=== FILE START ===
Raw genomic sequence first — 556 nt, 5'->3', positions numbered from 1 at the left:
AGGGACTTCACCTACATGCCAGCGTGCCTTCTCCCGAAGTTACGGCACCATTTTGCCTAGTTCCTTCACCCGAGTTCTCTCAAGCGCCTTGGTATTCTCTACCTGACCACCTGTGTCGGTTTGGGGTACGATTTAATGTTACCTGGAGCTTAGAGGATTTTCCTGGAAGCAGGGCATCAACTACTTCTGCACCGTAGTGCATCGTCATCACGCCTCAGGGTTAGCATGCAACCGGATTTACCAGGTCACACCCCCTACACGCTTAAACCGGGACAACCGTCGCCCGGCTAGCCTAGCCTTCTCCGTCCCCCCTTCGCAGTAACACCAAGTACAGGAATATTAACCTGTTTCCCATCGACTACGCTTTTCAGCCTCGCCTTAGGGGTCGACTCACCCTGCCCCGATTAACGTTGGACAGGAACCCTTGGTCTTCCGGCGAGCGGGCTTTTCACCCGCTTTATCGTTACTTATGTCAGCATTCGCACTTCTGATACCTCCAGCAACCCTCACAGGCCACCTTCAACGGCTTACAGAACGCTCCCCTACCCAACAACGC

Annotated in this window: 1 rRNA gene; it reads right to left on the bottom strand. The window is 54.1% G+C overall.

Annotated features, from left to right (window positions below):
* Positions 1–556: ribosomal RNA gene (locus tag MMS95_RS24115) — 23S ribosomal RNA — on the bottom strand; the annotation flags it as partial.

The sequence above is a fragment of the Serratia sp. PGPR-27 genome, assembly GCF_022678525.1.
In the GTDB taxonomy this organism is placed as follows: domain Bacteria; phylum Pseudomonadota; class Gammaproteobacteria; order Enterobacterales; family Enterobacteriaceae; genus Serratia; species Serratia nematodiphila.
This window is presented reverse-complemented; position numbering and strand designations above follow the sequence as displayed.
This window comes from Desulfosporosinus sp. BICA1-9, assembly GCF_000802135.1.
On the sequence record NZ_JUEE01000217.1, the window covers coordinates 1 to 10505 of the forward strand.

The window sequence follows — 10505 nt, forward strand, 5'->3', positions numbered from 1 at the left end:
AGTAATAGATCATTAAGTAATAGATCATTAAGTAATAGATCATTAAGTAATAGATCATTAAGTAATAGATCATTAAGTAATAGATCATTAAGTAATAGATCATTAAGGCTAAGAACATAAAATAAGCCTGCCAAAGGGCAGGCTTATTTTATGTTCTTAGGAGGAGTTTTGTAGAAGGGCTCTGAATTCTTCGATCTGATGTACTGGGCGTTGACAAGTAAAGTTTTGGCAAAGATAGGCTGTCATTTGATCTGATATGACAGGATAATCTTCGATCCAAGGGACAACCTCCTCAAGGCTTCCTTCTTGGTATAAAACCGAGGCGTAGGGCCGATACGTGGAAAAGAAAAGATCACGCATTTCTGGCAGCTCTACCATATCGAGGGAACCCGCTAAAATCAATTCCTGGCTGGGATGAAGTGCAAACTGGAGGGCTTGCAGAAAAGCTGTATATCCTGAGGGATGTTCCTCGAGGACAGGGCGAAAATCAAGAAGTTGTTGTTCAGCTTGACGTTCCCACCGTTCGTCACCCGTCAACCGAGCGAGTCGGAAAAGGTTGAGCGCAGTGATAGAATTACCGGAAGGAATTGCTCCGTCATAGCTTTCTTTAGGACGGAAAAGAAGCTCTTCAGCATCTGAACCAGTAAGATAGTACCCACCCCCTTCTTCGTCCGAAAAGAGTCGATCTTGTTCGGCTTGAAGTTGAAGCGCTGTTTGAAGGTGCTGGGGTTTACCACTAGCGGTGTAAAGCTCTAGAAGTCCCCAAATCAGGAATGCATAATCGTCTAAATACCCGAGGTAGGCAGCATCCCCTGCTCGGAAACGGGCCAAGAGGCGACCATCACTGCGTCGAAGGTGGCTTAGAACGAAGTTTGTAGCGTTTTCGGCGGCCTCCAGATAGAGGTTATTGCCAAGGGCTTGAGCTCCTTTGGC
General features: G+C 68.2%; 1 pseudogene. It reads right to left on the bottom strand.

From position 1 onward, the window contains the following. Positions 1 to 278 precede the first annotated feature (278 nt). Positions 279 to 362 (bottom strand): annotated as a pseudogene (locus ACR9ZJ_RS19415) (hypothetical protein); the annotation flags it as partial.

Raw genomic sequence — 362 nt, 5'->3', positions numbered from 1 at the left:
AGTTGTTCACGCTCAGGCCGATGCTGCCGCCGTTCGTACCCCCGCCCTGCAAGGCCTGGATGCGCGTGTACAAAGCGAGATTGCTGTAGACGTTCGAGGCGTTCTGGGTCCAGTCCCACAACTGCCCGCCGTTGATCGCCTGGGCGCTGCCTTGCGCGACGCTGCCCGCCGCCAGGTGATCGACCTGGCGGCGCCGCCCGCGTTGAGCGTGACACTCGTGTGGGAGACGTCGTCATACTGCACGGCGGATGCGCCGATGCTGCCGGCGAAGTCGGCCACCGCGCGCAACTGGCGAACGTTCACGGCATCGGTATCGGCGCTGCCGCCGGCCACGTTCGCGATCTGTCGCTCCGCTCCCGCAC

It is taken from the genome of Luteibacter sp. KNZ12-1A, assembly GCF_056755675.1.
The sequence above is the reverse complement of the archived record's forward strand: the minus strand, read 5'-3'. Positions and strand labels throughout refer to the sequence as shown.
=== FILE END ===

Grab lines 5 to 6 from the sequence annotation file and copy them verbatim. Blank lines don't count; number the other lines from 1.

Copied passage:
* Positions 1–556: ribosomal RNA gene (locus tag MMS95_RS24115) — 23S ribosomal RNA — on the bottom strand; the annotation flags it as partial.

The sequence above is a fragment of the Serratia sp. PGPR-27 genome, assembly GCF_022678525.1.